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Kathy Hirsh
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Why are my fridge and freezer not cooling?

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Earlier today I noticed that a bottle of juice I put in the fridge last night wasn't cold. The temperature control for the freezer said -10 (should be 0) and the fridge said 57 (should be 37). I've tried to reset the controls, to no avail. I unplugged it, vacuumed off the back (although there wasn't much to vacuum) and plugged it in again. It's only getting warmer. Any ideas? I don't remember exactly when I bought the fridge, but I believe it's less than 10 years old.

UPDATE: The fridge is 7 years old. Also, the freezer is now at 2 and the fridge is at 63. So the temp of the freezer is moving in the right direction, but the fridge is definitely not.

I sure hope AB Cellars sees this. He was amazing when I posted about my clothes dryer.

ANOTHER UPDATE: The GE Technician just arrived. It's the freezer sensor (aka thermistor). I'm getting 50% off parts and labor, so my total cost is $146.77 (including the service call).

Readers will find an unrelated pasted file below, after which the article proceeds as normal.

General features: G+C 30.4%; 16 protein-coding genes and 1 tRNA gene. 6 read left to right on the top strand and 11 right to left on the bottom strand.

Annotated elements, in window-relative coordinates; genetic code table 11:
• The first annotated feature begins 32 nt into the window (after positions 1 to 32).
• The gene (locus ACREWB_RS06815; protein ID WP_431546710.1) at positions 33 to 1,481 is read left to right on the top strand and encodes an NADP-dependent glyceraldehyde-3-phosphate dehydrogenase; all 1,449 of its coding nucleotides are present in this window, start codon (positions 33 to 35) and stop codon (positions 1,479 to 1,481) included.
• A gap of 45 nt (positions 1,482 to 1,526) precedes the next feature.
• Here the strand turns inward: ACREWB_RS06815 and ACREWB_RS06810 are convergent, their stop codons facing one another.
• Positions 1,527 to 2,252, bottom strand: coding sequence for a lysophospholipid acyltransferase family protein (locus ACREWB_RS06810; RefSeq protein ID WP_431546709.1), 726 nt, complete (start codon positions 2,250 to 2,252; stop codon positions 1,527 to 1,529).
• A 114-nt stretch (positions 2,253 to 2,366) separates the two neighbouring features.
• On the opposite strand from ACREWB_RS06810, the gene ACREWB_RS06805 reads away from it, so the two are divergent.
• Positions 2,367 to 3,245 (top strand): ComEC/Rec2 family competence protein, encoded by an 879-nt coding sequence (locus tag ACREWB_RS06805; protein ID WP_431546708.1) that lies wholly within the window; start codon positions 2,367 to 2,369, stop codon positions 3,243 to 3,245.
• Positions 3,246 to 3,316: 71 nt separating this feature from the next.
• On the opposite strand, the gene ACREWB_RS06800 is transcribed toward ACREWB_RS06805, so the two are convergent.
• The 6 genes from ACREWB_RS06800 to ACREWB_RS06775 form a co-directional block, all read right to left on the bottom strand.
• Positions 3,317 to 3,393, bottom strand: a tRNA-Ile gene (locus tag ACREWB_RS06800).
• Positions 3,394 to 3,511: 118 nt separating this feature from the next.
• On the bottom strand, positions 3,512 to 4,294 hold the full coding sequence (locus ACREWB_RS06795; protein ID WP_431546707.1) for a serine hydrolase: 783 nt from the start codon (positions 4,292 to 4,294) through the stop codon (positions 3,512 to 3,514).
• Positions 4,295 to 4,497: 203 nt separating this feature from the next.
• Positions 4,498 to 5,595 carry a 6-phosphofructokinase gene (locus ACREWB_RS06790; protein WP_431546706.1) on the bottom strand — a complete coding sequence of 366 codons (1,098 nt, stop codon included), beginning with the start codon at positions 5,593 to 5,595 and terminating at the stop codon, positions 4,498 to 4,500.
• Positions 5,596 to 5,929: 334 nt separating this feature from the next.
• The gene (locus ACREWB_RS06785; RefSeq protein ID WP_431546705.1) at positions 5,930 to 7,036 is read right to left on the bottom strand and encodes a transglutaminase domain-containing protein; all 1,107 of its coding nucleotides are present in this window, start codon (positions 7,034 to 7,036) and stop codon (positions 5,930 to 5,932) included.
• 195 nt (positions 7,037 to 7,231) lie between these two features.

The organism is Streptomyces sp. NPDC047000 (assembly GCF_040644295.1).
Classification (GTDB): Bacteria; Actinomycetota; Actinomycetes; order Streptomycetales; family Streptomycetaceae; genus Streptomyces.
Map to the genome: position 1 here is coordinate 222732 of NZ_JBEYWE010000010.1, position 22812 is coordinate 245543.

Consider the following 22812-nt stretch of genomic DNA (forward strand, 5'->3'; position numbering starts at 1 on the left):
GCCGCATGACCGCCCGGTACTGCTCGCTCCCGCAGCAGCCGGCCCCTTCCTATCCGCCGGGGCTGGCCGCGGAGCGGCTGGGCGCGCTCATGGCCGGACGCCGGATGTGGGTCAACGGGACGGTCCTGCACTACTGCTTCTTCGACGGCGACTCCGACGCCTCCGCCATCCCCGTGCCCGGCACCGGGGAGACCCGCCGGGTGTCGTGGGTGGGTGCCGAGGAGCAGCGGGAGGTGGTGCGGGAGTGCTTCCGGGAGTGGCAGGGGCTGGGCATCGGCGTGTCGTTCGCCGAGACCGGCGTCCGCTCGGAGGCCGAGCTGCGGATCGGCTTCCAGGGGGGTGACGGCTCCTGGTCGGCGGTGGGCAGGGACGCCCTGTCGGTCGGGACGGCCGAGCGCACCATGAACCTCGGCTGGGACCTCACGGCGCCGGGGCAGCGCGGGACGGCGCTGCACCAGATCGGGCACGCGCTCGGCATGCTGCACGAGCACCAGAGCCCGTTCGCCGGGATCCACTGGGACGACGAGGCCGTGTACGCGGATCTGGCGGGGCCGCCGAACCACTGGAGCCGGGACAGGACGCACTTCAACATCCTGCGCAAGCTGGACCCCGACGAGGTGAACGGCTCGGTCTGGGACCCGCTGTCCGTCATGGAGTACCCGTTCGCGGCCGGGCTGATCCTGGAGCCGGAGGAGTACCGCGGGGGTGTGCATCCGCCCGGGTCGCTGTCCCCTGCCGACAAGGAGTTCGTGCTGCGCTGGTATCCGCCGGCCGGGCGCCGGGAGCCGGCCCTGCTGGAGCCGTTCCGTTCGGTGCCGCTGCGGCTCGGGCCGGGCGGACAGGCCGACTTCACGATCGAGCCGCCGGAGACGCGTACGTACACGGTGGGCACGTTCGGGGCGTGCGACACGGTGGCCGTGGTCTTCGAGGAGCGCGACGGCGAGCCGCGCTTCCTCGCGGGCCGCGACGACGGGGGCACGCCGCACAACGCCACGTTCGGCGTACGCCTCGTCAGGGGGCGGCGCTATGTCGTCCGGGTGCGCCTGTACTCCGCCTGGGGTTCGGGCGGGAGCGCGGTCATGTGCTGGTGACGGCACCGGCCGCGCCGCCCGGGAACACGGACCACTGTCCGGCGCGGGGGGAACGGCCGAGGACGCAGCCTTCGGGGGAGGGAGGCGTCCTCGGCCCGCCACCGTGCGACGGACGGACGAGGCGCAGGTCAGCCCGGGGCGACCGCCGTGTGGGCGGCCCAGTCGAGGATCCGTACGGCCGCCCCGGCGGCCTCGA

Thanks everyone for your help! Mayer... you nailed it. The evaporator coils were covered in ice.

Edited by: Sam Lionheart ( ) , Kathy Hirsh ( )

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mayer
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Poor cooling is often the result of a heavy frost build-up on the evaporator coils or a condenser that is clogged with dust, lint, and dirt.

Evaporator coils

Poor cooling is often the result of a heavy frost build-up on the evaporator coils. You can't see these coils without removing a panel on the inside of your freezer. A sure sign that there is a build-up is the presence of any frost or ice build-up on the inside walls, floor, or ceiling of the freezer. Such a frost build-up usually indicates a problem in the self-defrosting system or damaged door gaskets.

The refrigerator is supposed to self-defrost approximately four times in every 24 hour period. If one of the components in the self-defrosting system fails, the refrigerator continues to try to cool. Eventually, though, so much frost builds up on the evaporator coils that the circulating fan can't draw air over the coils. There may still be a small amount of cooling because the coils are icy, but with no air flow over the coils, cooling in the refrigerator compartment is quite limited.